PREPARE - Properly preparing for a tonsillectomy can help ensure a positive outcome. Preparing for the return home is also important. Your doctor might suggest purchasing soft foods and having a vaporizer handy for moist air. Have a tablet (paper or electronic) to write notes if patient's throat is too sore to talk.
RESEARCH - Read the articles on this site and know the options for surgery. Make sure any medications the patient currently takes are compatible with medications that may be prescribed by doctor. Advise your doctor about these medications prior to surgery.
SPEAK UP - The patient should ask their surgeon any questions they might have, regardless of how simple they might seem. The more informed a patient is, the better the outcomes and expectations.
The COBLATION◊ procedure is typically performed as an outpatient procedure. It is almost always done under general anesthesia and usually only lasts about 30 minutes.
The surgeon uses a special COBLATION handpiece (commonly referred to as a COBLATION wand) to remove the tonsils and adenoids. Most patients go home the same day. Consult with surgeon for details on their surgical process.
When the patient leaves the hospital, they may get a prescription for pain medication and antibiotics to help fight infections. Patients would generally:
Use our Physician Locator to find a surgeon nearby who uses COBLATION technology for their tonsillectomy procedures.
No matter how statistically safe a procedure has proven to be, every surgery has risks. Post Tonsillectomy Hemorrhage (PTH) is a potentially serious complication that has been reported in literature for both adult and pediatric patients. It is reported to occur following use of COBLATION devices as well as following the use of other surgical devices and methods. Before making any surgical decision, you should speak with your doctor about any potential risks.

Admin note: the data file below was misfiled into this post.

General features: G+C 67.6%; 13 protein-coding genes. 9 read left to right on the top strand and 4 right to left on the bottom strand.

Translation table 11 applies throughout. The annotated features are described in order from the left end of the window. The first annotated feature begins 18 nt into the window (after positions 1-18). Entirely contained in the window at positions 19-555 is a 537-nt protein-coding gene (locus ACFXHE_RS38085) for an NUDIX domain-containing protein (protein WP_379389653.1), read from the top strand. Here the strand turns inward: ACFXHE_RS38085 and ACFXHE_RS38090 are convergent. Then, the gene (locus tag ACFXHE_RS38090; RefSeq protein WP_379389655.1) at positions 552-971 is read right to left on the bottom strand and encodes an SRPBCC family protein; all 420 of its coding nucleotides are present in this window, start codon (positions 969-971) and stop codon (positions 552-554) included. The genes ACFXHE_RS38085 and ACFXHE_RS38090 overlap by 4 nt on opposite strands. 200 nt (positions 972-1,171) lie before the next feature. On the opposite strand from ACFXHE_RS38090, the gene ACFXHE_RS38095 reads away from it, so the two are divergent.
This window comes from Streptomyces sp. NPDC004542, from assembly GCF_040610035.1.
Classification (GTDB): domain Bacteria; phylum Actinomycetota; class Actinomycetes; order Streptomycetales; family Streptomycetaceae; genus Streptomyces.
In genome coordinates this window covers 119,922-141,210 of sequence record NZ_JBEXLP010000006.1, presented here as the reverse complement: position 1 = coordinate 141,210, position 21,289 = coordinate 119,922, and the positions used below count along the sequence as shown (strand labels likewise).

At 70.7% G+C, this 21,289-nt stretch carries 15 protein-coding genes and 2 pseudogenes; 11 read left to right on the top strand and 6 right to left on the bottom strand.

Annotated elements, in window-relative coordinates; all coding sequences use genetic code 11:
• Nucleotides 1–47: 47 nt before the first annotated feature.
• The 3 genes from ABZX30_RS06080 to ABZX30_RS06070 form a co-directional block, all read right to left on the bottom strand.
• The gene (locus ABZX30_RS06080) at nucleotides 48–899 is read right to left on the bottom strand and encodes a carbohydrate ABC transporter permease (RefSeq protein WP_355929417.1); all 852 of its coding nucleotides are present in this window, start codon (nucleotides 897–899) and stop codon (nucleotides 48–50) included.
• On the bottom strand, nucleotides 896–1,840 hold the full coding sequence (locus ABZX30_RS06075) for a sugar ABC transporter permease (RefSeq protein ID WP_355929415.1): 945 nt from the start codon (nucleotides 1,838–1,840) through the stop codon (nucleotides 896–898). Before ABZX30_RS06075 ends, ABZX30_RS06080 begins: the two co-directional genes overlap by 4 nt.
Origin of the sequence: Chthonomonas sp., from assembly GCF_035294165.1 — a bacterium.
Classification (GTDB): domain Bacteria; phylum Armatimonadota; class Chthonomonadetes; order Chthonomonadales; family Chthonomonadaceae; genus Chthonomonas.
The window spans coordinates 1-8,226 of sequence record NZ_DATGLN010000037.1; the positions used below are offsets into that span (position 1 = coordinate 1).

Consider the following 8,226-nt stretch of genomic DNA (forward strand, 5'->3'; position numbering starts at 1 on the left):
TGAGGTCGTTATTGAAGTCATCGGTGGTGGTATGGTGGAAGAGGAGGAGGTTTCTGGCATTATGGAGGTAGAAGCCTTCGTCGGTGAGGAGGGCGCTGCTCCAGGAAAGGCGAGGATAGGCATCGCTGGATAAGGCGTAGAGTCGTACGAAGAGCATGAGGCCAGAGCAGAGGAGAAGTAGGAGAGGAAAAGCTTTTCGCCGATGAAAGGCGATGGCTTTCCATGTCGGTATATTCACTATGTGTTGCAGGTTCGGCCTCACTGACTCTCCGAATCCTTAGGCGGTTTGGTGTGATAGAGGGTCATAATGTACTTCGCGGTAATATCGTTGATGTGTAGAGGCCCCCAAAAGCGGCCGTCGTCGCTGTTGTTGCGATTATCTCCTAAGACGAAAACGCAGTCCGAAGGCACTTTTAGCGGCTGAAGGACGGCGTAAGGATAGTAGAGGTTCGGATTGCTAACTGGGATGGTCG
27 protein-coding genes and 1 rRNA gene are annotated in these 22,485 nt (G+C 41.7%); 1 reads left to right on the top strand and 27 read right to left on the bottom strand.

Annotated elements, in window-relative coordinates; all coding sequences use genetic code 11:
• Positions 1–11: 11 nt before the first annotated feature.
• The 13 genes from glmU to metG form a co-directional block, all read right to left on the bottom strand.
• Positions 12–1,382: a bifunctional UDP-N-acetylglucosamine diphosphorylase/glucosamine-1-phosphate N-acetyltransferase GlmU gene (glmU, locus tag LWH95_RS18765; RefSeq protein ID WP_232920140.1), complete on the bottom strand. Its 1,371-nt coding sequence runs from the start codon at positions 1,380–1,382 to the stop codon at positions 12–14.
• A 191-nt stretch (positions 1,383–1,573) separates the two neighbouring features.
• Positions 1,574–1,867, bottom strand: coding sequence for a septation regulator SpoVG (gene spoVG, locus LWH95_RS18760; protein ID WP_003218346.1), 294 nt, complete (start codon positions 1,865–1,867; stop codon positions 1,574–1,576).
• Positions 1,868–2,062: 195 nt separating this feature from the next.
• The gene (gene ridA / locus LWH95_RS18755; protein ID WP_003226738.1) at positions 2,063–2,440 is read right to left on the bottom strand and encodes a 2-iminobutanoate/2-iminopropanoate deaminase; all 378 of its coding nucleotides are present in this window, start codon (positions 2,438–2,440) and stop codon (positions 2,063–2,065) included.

COBLATION wands are contraindicated for use in patients with cardiac pacemakers or other electronic device implants.
* Compared to monopolar dissection, based on analysis of eight randomized clinical trials.
Harley Jr., Earl H., John T., Mike and Hanson, Beate. Coblation Dissection Versus Monopolar Dissection - A systematic Review and Meta-Analysis. 2016; Data on file with Smith & Nephew, PN 91999 Rev A.
Woloszko, Jean, and Gilbride, Charles. Coblation Technology: Plasma Mediated Ablation for Otolaryngology Applications. Proceedings of SPIE. 2000, Vol. 3907.